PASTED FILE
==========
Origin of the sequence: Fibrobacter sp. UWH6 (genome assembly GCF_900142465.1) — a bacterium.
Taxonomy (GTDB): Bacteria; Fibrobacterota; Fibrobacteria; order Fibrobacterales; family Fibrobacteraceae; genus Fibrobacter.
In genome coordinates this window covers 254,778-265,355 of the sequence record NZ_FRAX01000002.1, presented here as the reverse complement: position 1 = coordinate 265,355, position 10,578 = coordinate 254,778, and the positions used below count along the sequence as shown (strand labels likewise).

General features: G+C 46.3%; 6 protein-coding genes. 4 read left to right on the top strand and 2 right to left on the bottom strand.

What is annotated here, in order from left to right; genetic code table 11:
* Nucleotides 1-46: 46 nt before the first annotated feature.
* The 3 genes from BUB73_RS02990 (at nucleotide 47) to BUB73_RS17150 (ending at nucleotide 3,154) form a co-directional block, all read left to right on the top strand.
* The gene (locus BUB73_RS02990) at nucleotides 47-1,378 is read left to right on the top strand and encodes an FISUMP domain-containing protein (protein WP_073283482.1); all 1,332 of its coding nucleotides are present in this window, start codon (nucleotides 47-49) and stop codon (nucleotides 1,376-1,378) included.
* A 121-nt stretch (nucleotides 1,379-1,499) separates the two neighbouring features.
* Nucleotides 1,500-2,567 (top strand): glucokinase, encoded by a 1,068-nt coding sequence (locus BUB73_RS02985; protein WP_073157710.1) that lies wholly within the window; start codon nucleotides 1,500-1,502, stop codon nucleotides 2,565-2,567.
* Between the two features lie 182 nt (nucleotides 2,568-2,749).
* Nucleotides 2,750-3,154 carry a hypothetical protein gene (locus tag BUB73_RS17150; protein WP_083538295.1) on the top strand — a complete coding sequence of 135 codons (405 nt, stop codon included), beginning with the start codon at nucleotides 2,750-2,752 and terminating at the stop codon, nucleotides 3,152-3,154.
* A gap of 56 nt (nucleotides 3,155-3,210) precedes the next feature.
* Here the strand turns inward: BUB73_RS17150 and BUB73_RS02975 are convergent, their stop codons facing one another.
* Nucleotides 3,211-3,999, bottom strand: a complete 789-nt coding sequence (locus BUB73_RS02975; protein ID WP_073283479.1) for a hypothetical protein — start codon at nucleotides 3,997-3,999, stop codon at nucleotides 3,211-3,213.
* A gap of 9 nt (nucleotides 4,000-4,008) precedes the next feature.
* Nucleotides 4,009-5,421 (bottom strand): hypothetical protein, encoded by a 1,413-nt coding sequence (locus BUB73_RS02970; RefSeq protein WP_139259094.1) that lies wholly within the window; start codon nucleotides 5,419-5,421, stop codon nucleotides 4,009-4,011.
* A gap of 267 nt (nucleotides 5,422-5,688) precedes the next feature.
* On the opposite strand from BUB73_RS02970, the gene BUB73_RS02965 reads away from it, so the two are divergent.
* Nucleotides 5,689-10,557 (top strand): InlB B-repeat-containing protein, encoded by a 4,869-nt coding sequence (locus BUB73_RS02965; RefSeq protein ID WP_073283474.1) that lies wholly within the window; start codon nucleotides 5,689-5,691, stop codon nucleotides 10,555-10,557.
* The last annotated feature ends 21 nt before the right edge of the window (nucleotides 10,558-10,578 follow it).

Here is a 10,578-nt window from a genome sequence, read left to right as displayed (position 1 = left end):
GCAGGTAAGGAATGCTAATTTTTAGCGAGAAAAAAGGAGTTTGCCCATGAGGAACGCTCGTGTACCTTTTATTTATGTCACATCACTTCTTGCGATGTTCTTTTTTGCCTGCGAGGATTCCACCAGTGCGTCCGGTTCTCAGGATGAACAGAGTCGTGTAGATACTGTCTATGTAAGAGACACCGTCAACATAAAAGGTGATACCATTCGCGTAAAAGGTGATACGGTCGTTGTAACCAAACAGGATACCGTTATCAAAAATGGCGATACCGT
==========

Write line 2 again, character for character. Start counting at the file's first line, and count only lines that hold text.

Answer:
Taxonomy (GTDB): Bacteria; Fibrobacterota; Fibrobacteria; order Fibrobacterales; family Fibrobacteraceae; genus Fibrobacter.